Good Morning Britain’s Dr Hilary Jones apologises for false claim about doctors with HIV
Good Morning Britain regular Dr Hilary Jones has apologised after he incorrectly claimed doctors who have HIV aren’t allowed to operate on patients.
Jones made his comments during a discussion on Wednesday’s Good Morning Britain (3 March) about whether healthcare workers who refused a COVID-19 vaccine should still be allowed to work with patients.
He told hosts Piers Morgan and Susanna Reid: “If you’ve got staff who are potentially able to transmit the virus to you, they shouldn’t be in that hospital. Would you expect a surgeon to operate on you if you’re HIV positive? Would you expect a surgeon to operate on you if they are Hepatitis B positive? No, they’re not allowed to.”
Jones issued an apology on Thursday’s episode (4 March) of Good Morning Britain and admitted that he had “made an error”.
HIV activists, however, called the mistake “extremely disappointing” and noted that misinformed comments have the potential to “set us back years”.
Matthew Hodson, executive director of aidsmap, told PinkNews: “One of the greatest challenges that people living with HIV continue to face is the ignorance and fear that leads to stigma. It’s extremely disappointing that some medical professionals are themselves not up to date on the impact of effective treatment and what that means for infection control.
“An opportunity that could have been used to share the knowledge that HIV treatment prevents transmission was instead wasted on out-of-date information.”
HIV activist Andrew Keates said: “After years of fighting stigma surrounding HIV, not to mention the recent National HIV test week and the acclaimed Channel 4 series It’s a Sin (including the surrounding activity) – all it takes is an outdated comment from a TV doctor on Good Morning Britain to set us back years.”
Dr Hilary Jones apologised on Good Morning Britain for HIV ‘error’
Dr Hilary Jones owned up to his mistake on Thursday, telling Good Morning Britain viewers: “I just want to return to something that we talked about yesterday, we were talking about healthcare professionals and doctors in hospitals with a potential transmissible infection that they’re carrying that could put their patients at risk, and I made an error.”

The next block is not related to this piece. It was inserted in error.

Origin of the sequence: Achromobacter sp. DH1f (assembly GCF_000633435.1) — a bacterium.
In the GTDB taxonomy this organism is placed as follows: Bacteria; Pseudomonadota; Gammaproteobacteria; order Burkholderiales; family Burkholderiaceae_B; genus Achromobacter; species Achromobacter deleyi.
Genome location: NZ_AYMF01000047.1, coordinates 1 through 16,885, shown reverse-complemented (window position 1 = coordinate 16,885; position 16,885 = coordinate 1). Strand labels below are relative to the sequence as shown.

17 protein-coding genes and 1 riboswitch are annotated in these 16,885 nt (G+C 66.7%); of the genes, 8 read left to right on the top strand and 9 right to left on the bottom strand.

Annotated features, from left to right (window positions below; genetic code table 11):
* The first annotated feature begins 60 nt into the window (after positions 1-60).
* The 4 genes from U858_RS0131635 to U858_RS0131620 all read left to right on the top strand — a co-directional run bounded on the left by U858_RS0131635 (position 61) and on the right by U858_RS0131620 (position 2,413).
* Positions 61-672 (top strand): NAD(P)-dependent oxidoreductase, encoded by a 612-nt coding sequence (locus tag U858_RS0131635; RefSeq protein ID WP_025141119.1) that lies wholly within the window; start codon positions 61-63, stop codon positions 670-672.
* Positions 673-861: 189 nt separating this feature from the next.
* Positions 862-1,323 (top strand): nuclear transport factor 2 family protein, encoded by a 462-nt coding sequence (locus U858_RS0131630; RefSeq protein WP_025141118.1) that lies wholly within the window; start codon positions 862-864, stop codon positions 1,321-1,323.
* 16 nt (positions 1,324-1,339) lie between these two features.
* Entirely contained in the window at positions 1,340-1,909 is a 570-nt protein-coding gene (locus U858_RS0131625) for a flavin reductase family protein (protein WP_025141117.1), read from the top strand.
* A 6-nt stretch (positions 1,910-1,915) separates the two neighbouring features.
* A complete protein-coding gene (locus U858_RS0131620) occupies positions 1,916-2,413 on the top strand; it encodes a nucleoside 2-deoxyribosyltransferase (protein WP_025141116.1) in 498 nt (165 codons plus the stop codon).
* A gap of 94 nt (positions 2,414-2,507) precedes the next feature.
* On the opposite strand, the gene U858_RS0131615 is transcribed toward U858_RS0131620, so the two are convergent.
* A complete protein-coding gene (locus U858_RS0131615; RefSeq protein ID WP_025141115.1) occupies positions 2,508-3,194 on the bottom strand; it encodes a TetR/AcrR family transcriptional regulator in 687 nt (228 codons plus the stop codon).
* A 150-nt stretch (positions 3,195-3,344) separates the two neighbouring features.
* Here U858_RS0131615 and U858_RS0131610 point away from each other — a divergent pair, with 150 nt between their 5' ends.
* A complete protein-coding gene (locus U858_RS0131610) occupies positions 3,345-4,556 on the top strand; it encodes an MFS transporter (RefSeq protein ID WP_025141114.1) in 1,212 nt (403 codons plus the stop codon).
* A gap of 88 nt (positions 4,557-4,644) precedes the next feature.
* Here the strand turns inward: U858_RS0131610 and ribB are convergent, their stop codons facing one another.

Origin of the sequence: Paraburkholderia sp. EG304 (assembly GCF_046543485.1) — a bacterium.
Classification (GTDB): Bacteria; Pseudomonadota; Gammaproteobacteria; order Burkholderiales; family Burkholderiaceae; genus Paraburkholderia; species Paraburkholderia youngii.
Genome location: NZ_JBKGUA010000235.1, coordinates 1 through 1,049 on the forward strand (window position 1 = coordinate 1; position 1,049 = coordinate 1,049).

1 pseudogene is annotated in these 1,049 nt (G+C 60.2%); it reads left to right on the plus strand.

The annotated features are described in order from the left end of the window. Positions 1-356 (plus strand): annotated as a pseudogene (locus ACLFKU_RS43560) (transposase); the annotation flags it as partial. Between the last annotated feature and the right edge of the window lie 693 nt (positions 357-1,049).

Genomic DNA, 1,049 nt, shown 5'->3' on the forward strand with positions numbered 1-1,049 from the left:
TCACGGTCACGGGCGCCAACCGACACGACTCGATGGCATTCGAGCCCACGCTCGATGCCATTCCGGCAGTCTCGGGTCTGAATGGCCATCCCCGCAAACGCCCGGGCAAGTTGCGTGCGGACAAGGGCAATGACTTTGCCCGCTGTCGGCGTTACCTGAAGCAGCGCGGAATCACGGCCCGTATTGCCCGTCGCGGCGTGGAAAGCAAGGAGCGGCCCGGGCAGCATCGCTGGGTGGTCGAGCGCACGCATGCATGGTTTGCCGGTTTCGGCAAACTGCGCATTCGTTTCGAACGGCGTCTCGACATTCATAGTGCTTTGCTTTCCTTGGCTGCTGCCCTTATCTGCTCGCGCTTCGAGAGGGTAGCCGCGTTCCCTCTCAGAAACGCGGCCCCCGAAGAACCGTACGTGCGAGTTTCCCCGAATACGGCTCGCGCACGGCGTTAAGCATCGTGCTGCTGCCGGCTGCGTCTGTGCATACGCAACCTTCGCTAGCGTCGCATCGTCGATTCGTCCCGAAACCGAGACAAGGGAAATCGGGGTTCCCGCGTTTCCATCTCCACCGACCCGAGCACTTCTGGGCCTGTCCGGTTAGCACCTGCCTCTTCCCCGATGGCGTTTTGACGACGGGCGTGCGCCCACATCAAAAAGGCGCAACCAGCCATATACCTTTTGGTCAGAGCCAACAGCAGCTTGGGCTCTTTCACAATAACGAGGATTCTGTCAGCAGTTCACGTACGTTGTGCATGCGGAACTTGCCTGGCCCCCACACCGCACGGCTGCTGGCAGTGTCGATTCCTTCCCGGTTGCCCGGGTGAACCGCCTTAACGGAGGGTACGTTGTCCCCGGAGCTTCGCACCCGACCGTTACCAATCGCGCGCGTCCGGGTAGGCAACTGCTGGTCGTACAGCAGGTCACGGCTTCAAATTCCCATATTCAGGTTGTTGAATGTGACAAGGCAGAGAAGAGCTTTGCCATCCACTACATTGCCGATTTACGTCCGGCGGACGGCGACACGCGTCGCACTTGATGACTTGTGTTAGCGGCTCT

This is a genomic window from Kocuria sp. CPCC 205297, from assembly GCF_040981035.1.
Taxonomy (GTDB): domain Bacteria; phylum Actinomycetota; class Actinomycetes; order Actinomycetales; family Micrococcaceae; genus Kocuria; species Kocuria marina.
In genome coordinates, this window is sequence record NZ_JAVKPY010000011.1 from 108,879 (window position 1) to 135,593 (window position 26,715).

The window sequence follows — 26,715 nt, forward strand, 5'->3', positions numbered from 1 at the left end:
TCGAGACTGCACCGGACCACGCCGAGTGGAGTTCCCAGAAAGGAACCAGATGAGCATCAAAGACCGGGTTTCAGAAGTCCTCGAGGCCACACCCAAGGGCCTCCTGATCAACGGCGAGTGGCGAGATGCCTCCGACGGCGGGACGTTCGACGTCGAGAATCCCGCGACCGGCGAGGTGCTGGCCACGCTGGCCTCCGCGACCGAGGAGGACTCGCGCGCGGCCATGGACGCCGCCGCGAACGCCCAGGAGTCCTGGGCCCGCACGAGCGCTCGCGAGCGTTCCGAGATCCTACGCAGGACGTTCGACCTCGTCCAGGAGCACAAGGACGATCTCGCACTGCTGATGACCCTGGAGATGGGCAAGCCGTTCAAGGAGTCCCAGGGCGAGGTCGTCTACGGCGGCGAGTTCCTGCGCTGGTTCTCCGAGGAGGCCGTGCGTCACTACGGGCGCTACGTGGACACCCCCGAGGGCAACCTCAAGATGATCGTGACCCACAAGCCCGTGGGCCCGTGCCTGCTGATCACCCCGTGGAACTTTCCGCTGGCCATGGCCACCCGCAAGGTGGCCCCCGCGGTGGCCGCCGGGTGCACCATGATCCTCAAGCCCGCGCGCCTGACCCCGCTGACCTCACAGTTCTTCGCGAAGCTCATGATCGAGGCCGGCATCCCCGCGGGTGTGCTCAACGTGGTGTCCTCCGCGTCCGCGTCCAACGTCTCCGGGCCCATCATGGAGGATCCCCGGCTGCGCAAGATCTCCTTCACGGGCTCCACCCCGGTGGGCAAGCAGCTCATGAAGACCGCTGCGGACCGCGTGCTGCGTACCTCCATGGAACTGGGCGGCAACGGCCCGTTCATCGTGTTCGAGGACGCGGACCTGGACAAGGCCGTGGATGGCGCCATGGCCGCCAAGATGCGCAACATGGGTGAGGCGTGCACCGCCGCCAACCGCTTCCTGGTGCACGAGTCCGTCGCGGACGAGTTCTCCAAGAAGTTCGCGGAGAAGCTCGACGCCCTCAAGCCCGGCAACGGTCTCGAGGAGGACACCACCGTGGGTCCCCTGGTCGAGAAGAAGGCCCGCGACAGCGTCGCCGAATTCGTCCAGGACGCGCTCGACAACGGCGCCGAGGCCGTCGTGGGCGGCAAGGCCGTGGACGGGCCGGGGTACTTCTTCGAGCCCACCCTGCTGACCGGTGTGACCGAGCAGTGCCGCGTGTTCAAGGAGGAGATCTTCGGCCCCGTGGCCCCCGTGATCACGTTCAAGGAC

“I made a clumsy comparison with people carrying COVID with people who are living with HIV or Hepatitis B not being able to operate on patients.
“They can, of course, they have since 2013 been able to operate and carry out surgical procedures, providing their safeguarding procedures and prevention and infection control are in place to do this,” he explained.
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Jones said there is “no reason” people with HIV can’t operate because their viral load is “almost zero” when they are on effective treatment.
“I was talking about back in the day when they weren’t treated and I need to make that clear and apologise to anybody who was offended by that,” he added.
When the AIDS epidemic first began a HIV diagnosis equated to a death sentence, with no viable treatment options.
But the outlook is very different today. Medical developments mean that people with HIV can live long, healthy and happy lives while taking anti-retroviral medication.
When taken diligently, anti-retroviral medications reduce the viral load in a person’s bloodstream to a negligible level, meaning they will not develop AIDS and they cannot pass the virus on through condomless sex.
Despite this, stigma and misinformation about HIV transmission is still alarmingly common. In November 2020, Nigel Carter, chief executive of the Oral Health Foundation, was heavily criticised by HIV charities when he suggested that the virus can be transmitted by using the same toothbrush as somebody who carries the infection.